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83Excella 03-21-2002 08:26 PM

Plastic Plumbing
I watched a show on HGTV tonight called House Detectives its about home inspectors doing inspections, the inspector was inspecting a town-house that was built in the 70s-80s and it had the same gray plastic plumbing with the copper collars as many AS's including mine, and he said it was popular stuff during that time because it was low cost plumbing but it deteriorates with age and fails internally from the inside out. He suggested they replace all the plastic pipe because of the age and the unknown when it would fail. He mentioned the name of it but I didnt catch it does anyone know the name of it?. It makes me wonder if I need to consider replacing the plumbing in my 19 year old trailer???. Does anyone know more about this stuff?


PeterH-350LE 03-21-2002 08:55 PM

The 'T's are the first thing to go.

83Excella 03-23-2002 10:12 PM

I found this info on plastic plumbing that confirms what I heard and my suspicions. This info was found at and copyright by Mark S. Nemeth.

Most older RV fresh water systems are plumbed using gray polybutylene tubing. Most connections are made using barbed connectors made of either gray plastic-like materials or brass and either aluminum or copper crimp rings. This plumbing will resemble the picture below. There have been a lot of claims that polybutylene plumbing breaks down and eventually leaks, usually at the connections. I spent some time researching these claims and I'm sad to say that there appears to be a pretty good case against the gray stuff. One thing is certain: they aren't making it anymore! It has been universally replaced by cross-linked polyethylene tubing in most newer RVs. Identified by it's white or red color, PEX is assumed to be safe and reliable. The connections are made either with Qest fittings or the familiar crimp rings.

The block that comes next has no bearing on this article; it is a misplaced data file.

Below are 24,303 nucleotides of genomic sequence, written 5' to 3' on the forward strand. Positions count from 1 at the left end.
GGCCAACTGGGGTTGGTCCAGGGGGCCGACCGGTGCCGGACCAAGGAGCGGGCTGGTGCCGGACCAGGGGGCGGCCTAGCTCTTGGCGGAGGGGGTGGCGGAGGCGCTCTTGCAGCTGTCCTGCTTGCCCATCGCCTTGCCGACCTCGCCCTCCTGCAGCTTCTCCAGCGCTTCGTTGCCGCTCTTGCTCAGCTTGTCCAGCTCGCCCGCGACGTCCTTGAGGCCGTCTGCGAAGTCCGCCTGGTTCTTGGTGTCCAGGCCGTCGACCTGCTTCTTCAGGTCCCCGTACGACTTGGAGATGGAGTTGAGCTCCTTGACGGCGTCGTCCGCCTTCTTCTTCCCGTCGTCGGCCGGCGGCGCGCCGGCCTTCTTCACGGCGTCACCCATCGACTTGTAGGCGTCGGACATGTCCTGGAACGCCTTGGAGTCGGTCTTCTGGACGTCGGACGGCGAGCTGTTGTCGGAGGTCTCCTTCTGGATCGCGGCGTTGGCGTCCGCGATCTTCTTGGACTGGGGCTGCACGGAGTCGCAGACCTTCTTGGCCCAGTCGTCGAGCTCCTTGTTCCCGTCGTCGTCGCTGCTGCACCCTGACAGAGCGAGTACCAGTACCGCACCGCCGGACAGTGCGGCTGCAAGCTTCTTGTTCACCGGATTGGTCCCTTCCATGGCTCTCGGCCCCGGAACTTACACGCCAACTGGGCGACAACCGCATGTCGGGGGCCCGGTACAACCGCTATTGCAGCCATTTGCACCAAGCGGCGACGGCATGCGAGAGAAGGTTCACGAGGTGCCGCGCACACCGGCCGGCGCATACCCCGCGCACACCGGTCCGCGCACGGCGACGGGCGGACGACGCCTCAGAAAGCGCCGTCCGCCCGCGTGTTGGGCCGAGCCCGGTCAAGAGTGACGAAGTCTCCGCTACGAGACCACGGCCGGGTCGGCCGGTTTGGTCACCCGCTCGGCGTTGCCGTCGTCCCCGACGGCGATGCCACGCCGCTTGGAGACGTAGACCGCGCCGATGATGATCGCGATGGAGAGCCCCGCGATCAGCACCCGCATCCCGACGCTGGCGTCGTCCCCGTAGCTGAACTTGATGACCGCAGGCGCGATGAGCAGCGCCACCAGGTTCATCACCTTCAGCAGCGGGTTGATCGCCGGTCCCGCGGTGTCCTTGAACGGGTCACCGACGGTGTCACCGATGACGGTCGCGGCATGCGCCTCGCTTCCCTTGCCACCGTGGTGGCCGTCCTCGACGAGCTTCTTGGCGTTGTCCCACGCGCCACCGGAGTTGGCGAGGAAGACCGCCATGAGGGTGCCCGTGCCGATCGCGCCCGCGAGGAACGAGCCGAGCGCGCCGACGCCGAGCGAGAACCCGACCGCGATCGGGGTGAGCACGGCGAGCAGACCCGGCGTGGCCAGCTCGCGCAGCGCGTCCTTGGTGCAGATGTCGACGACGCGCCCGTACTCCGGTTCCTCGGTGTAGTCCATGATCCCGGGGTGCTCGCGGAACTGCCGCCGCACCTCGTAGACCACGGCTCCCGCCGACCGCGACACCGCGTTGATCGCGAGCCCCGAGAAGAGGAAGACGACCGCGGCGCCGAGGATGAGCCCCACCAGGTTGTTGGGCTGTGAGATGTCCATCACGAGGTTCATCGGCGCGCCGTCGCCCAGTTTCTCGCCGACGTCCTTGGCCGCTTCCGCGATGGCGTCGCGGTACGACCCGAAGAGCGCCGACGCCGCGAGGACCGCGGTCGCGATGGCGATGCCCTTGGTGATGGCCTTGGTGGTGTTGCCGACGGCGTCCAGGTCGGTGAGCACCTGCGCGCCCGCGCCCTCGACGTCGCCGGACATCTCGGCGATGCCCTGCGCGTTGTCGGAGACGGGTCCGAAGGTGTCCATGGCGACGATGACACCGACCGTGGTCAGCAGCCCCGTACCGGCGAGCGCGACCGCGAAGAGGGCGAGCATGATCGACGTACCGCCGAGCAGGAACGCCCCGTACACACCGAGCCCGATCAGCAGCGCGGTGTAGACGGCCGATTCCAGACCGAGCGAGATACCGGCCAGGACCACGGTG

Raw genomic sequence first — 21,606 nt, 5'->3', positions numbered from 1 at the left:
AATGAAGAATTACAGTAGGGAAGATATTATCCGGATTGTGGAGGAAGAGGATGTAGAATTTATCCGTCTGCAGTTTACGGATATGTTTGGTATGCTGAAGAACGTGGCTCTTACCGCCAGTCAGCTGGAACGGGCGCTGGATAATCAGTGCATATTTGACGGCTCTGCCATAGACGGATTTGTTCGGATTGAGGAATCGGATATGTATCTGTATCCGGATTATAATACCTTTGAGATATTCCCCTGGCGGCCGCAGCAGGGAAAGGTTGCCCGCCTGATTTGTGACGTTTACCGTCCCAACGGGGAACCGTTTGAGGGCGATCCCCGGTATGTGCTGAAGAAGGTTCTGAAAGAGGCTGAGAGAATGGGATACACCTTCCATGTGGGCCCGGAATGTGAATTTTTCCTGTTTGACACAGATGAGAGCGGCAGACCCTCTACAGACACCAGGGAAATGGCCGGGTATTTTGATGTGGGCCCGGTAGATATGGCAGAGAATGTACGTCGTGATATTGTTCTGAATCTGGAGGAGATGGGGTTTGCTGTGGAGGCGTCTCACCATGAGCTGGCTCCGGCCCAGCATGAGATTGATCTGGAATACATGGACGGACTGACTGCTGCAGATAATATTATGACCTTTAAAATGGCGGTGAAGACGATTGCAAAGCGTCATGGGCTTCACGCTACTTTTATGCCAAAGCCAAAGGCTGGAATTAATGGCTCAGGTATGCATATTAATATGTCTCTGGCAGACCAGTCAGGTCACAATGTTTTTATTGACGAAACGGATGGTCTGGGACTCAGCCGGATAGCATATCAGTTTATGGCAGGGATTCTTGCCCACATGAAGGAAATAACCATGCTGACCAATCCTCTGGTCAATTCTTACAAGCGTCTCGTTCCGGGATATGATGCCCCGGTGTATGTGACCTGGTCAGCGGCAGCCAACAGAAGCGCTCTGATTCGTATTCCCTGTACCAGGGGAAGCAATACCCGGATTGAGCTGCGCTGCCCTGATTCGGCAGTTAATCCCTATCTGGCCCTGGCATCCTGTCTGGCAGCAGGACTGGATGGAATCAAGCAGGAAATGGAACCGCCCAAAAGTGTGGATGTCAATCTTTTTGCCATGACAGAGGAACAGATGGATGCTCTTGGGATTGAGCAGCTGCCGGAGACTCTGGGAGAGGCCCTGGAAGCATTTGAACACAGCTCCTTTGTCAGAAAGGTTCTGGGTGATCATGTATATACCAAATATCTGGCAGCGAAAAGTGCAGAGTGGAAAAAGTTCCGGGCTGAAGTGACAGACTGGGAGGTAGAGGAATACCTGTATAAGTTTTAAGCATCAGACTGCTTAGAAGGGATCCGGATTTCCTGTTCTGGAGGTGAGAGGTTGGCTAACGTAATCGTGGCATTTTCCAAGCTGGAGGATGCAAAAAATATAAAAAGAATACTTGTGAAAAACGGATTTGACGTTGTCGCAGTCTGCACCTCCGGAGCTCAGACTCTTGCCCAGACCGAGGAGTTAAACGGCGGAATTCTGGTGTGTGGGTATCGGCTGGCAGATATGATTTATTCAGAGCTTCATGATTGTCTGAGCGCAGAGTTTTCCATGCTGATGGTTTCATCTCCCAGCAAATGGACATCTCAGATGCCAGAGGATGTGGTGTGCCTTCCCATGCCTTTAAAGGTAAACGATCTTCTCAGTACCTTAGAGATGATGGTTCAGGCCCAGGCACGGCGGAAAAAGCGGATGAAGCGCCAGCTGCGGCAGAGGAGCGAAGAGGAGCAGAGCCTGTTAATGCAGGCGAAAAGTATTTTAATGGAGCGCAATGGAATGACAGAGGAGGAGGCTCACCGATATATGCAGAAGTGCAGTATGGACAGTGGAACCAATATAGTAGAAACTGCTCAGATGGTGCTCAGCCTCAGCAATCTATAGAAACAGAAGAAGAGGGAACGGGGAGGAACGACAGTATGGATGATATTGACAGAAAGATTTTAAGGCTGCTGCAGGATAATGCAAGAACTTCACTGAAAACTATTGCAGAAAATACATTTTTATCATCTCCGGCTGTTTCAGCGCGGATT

While scientific evidence is scarce, it is believed that oxidants in the public water supplies, such as chlorine, react with the polybutylene piping and acetyl fittings causing them to scale and flake and become brittle. Micro fractures result, and the basic structural integrity of the system is reduced. Thus, the system becomes weak and may fail without warning causing damage to the building structure and personal property. It is believed that other factors may also contribute to the failure of polybutylene systems, such as improper installation, but it is virtually impossible to detect installation problems throughout an entire system. In most cases it takes years for polybutylene systems to fail. While it may leak within a few years of installation, the majority of leaks start to occur in the 10-15 year time frame.

Throughout the 1980's lawsuits were filed complaining of allegedly defective manufacturing and defective installation causing hundreds of millions of dollars in damages. Although the manufacturers have never admitted that poly is defective, they have agreed to fund the Class Action settlement with an initial and minimum amount of $950 million. Homeowners with houses that were plumbed with polybutylene are eligible to receive payment to replumb their homes.... unfortunately, RVs of all types were specifically excluded from the class action lawsuit settlements. The following is excerpted from the class action settlement documentation:

A "Unit" is any real property or structure situated in the United States with PB Plumbing installed between January 1, 1978 and July 31, 1995. A "Type I Unit" is a single-family residence, and each part of a commercial or other structure occupied by a single tenant or tenant group. A "Type II Unit" means a mobile home (exclusive of recreational vehicles, boats and travel trailers).